CAN YOU BE HIRED BY AN UNLICENSED CONTRACTOR TO PERFORM LICENSED WORK? FOLLOW UP TO JULY 9 2016 ARTICLE
You are taking what I said out of context, I did not say you could be unlicensed in NYC. You must hold a a contractors license, I was talking about the trade License. As a contractor NYC allows a licensed contractor to hire a subcontractor that is licensed for the trade Fire/Burg etc. I made this statement because NY is the only state I have had this experience, I have had these discussions with them and it was suggested by them. Maybe you should contact NYC and ask the same questions. I also don't appreciate the statement of hiding behind others peoples licensing, I don't think you will find many in the industry that hold more lic and are compliant with more states than I. If this is not the case then someone is playing games on the state level with outside contractors. The licensing hoops NYC has with other obstacles is the reason we avoid NYC, and I feel this is their intent. And I am not saying I blame them for tying to control the work performed there.
As for our company we also monitor out of state and must adhere to some special rules for several states. The only reason I single out NYC is past experience, they just make it difficult for out of state companies. They require 81 hours of training ( I am not opposed to this) but I only find three companies offering the training. The training is not offered back to back weeks, one must make four separate trips across four week-ends and at the end of the last week-end stay over Monday to take the state exam. One of the companies does offer you a package that would do this across two weeks and week-ends with someone coming to your hotel to makeup the remaining hours of instruction. Track 1, I estimated would cost around $10,000 to complete and Track 2, about $7,000 but would be quicker. I was prepared to set one of these in motion and then was suggested the Sub-Contractor way? So I stalled.
Believe me I am not trying to argue a point about licensing just very confused with the how NYC does this. I think maybe you are correct with the contractor acting as an agent? And yes NYC is the only place I have had this experience. I personally hold 23 + states and we as a company we do business in almost every state, it is consistently a challenge and something is always popping up that we must comply with. We have a department that handles just licensing. I feel for the smaller companies that have quality people that can’t afford these extra obstacles and requirements and for financial reasons they are not working in a state, or not legally working there!
If you can get clarification on NYC it would be appreciated, it would help a lot of us
A "contractor" who isn't licensed cannot contract to perform licensed work. I stick by that sweeping general proposition. The penalty for contracting for work for which you are not licensed is usually a civil fine, criminal prosecution and perhaps the most potent penalty, the unlicensed contractor cannot sue to collect money, even if the work is completed to the satisfaction of the customer [again, this may differ in different jurisdictions].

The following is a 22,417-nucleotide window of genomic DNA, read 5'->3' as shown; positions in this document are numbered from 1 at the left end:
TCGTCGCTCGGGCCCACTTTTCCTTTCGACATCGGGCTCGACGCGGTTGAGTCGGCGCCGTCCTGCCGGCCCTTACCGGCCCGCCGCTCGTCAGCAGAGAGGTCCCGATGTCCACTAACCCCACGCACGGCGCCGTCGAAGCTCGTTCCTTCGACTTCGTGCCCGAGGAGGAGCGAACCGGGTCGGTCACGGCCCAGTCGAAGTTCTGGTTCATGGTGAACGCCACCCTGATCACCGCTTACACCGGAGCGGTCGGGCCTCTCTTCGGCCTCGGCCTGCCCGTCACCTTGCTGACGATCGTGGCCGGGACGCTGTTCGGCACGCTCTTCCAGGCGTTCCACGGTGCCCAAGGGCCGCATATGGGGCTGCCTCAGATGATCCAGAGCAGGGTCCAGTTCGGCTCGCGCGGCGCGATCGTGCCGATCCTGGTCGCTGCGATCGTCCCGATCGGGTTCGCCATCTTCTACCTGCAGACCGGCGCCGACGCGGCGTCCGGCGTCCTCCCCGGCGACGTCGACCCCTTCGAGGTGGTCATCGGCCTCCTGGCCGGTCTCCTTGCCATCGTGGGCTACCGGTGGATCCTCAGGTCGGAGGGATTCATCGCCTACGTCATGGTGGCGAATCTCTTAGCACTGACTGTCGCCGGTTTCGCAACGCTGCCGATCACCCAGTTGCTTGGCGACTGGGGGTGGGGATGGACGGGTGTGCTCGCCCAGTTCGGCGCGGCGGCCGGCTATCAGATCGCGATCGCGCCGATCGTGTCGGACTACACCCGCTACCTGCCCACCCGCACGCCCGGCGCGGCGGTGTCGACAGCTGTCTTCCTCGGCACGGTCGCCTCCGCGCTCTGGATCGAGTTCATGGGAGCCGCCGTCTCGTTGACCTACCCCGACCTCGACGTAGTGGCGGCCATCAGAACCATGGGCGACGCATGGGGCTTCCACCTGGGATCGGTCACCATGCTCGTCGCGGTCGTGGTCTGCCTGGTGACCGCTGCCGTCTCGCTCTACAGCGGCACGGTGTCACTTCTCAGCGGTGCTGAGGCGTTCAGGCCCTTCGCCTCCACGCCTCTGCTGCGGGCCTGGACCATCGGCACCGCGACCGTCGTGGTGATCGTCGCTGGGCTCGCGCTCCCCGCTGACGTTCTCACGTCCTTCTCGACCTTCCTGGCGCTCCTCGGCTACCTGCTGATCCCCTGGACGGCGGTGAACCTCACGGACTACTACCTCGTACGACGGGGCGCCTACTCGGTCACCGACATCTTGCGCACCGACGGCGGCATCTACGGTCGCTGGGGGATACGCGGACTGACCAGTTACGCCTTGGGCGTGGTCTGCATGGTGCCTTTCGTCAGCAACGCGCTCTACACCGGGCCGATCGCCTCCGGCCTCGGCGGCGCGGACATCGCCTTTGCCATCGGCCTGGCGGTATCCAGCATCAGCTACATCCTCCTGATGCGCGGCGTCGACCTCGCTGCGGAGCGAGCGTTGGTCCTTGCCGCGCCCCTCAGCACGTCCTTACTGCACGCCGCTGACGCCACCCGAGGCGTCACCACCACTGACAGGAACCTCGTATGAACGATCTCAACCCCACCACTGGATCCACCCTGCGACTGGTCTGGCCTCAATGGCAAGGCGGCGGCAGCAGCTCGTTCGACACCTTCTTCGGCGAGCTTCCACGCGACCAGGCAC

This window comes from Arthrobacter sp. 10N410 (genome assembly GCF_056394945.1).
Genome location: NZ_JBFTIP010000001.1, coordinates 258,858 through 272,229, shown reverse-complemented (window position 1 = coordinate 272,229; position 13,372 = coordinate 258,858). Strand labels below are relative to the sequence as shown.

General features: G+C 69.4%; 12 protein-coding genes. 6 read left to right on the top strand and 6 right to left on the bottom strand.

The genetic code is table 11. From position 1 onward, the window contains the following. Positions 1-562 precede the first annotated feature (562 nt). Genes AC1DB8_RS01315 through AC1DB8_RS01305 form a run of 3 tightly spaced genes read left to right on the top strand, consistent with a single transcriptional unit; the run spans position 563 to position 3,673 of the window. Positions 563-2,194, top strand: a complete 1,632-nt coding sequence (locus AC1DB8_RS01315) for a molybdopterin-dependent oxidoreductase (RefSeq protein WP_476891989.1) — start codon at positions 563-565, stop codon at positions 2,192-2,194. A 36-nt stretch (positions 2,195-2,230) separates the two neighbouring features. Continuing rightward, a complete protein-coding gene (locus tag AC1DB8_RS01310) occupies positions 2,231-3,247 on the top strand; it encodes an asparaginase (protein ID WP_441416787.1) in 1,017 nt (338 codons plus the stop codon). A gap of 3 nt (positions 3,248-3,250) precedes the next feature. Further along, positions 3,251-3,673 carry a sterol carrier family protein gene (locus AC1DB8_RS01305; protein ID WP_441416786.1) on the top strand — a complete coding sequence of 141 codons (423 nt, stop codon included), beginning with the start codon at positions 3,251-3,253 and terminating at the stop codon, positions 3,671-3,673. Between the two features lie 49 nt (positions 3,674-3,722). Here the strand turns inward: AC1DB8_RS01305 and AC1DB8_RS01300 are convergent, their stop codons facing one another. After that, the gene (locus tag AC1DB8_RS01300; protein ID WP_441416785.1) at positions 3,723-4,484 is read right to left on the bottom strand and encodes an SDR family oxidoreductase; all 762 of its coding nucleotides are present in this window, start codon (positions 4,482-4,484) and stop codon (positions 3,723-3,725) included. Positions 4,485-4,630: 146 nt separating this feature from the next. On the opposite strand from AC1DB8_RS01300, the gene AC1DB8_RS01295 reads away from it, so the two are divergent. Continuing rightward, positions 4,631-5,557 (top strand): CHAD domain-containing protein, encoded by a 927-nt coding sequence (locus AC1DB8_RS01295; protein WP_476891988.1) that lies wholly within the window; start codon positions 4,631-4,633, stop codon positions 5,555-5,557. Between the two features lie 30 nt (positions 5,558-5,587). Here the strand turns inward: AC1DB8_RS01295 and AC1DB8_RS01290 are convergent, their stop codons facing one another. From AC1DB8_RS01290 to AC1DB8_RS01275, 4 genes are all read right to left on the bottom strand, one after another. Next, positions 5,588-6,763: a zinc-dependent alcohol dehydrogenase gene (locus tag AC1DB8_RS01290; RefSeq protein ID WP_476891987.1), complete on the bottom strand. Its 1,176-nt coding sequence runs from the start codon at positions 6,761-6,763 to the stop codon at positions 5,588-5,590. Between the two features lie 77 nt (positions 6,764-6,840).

There are two scenarios that come to mind, and I admit I was thinking of only the first when I made my comments on July 9, 2016.
- First scenario: Unlicensed alarm company hires a licensed subcontractor to perform the installation or perhaps the repair service, monitoring or inspection work.
- Second scenario: General Contractor engages alarm company or fire protection company to perform licensed alarm work or fire protection system work, typically the installation of the system.
Let's discuss the second scenario because I think it will clear up some confusion. Many alarm companies or fire protection companies are engaged by a General Contractor as part of a construction job that involves various different trades. The General Contractor is not licensed to install alarm or fire protection equipment; not licensed as a low voltage contractor. So how can it contract for and engage subcontractors to perform the work? The answer is because it is licensed as a General Contractor. It is licensed precisely to engage other licensed trades. I don't think this is unique to any jurisdiction; I think it's a common practice nationwide. In fact, there is a rather informative website, General Contractors License Guide, where you can check on the law for most state jurisdictions: http://generalcontractorlicenseguide.com. It's worth a look if you want to get business from these General Contractors. How you should be contracting with these General Contractors will be covered in other articles, perhaps a webinar if we have enough interest. [anyone want to present?]
The first scenario may effect lots of alarm companies or fire protection companies. An unlicensed alarm company contracts with the customer to perform unlicensed services. Perhaps the most common scenario is monitoring services. Alarm company enters into monitoring contracts in states that require a monitoring license. The alarm company isn't licensed for alarm monitoring but thinks that because the monitoring will be performed by a licensed wholesale monitoring company the alarm company need not have it's own license. Not so. The alarm company doesn't have the alarm license nor does it have a General Contractor's license.
Licensing doesn't have to be a mystery or complicated. It might be costly, so you won't want to get licensed in jurisdictions where you do not have sufficient business to support that cost. For licensing issues contact me or our Licensing Counsel Nicoletta Lakatos,Esq., at 516 747 6700 x 311 or NLakatos@KirschenbaumEsq.com
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